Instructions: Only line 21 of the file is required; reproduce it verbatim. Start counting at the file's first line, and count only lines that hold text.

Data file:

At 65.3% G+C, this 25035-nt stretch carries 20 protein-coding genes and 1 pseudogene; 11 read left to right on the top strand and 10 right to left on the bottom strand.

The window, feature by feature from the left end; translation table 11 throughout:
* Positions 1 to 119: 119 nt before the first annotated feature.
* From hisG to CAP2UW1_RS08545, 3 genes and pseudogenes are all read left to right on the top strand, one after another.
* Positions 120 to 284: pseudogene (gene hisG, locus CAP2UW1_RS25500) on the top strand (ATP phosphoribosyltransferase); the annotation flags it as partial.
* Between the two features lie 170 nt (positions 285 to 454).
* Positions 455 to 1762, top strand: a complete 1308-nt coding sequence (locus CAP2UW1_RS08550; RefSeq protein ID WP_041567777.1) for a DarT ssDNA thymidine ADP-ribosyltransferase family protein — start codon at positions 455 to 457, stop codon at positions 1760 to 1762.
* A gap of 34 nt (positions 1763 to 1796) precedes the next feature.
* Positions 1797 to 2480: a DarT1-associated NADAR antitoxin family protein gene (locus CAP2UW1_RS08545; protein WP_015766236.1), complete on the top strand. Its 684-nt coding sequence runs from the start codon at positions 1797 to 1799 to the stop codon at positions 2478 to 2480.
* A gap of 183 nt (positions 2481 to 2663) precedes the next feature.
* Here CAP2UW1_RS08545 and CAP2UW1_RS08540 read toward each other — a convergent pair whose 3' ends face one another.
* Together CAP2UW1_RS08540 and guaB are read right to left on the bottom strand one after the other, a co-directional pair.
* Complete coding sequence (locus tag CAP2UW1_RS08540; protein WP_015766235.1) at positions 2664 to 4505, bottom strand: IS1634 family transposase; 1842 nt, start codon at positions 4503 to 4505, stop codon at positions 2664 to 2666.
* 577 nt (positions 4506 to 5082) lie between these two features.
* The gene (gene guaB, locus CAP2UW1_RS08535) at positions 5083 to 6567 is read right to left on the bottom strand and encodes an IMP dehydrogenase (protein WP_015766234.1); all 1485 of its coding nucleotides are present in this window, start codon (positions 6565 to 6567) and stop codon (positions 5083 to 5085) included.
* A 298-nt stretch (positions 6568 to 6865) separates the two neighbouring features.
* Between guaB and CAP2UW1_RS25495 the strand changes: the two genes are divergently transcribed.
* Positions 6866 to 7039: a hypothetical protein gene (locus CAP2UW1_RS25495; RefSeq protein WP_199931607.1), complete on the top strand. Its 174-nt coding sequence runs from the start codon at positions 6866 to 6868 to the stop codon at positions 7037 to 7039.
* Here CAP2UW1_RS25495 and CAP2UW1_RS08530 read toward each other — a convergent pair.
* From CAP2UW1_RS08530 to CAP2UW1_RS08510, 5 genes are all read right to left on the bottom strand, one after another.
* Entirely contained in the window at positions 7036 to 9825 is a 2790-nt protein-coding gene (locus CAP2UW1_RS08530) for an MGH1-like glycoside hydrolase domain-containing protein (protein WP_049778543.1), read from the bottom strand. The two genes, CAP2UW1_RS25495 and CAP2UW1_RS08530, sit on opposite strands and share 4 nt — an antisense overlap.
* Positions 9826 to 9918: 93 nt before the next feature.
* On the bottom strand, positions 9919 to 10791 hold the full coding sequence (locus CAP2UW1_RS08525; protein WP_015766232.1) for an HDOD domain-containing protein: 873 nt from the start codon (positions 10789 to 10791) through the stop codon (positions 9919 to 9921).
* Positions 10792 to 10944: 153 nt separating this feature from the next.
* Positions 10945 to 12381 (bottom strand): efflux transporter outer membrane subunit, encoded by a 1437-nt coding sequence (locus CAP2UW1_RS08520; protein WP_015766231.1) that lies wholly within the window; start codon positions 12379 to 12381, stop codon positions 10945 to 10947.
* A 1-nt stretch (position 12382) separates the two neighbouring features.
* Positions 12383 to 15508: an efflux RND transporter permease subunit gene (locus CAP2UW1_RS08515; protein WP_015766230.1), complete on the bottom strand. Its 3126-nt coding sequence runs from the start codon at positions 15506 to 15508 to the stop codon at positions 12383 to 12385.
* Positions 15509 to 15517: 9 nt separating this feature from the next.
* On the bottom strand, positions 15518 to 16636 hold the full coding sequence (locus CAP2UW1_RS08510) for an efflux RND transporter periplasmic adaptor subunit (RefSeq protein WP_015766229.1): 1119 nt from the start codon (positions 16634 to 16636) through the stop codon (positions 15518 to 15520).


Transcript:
* Entirely contained in the window at positions 7036 to 9825 is a 2790-nt protein-coding gene (locus CAP2UW1_RS08530) for an MGH1-like glycoside hydrolase domain-containing protein (protein WP_049778543.1), read from the bottom strand. The two genes, CAP2UW1_RS25495 and CAP2UW1_RS08530, sit on opposite strands and share 4 nt — an antisense overlap.